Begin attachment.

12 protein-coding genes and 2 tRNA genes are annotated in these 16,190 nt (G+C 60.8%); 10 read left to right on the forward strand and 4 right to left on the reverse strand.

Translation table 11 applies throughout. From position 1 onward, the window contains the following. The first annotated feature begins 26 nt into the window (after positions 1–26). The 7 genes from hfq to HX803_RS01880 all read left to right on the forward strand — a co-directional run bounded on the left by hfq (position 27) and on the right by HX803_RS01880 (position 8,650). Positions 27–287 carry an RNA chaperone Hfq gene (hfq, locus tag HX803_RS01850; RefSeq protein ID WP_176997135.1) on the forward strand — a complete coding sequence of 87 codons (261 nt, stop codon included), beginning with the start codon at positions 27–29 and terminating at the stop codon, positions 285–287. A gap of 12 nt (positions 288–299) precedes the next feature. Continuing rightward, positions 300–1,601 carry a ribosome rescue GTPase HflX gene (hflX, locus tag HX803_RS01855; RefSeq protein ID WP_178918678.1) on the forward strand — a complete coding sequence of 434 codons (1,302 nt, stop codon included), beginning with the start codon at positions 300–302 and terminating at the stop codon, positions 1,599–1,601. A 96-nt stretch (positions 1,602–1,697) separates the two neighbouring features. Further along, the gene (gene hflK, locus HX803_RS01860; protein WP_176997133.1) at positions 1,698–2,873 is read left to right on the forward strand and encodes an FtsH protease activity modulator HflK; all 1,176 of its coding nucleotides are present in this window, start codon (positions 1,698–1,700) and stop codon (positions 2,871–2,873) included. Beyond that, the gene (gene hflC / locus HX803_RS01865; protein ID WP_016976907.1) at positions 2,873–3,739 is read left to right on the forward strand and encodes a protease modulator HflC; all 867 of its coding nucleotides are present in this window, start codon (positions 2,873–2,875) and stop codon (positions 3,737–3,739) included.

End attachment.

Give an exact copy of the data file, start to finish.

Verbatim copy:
12 protein-coding genes and 2 tRNA genes are annotated in these 16,190 nt (G+C 60.8%); 10 read left to right on the forward strand and 4 right to left on the reverse strand.

Translation table 11 applies throughout. From position 1 onward, the window contains the following. The first annotated feature begins 26 nt into the window (after positions 1–26). The 7 genes from hfq to HX803_RS01880 all read left to right on the forward strand — a co-directional run bounded on the left by hfq (position 27) and on the right by HX803_RS01880 (position 8,650). Positions 27–287 carry an RNA chaperone Hfq gene (hfq, locus tag HX803_RS01850; RefSeq protein ID WP_176997135.1) on the forward strand — a complete coding sequence of 87 codons (261 nt, stop codon included), beginning with the start codon at positions 27–29 and terminating at the stop codon, positions 285–287. A gap of 12 nt (positions 288–299) precedes the next feature. Continuing rightward, positions 300–1,601 carry a ribosome rescue GTPase HflX gene (hflX, locus tag HX803_RS01855; RefSeq protein ID WP_178918678.1) on the forward strand — a complete coding sequence of 434 codons (1,302 nt, stop codon included), beginning with the start codon at positions 300–302 and terminating at the stop codon, positions 1,599–1,601. A 96-nt stretch (positions 1,602–1,697) separates the two neighbouring features. Further along, the gene (gene hflK, locus HX803_RS01860; protein WP_176997133.1) at positions 1,698–2,873 is read left to right on the forward strand and encodes an FtsH protease activity modulator HflK; all 1,176 of its coding nucleotides are present in this window, start codon (positions 1,698–1,700) and stop codon (positions 2,871–2,873) included. Beyond that, the gene (gene hflC / locus HX803_RS01865; protein ID WP_016976907.1) at positions 2,873–3,739 is read left to right on the forward strand and encodes a protease modulator HflC; all 867 of its coding nucleotides are present in this window, start codon (positions 2,873–2,875) and stop codon (positions 3,737–3,739) included.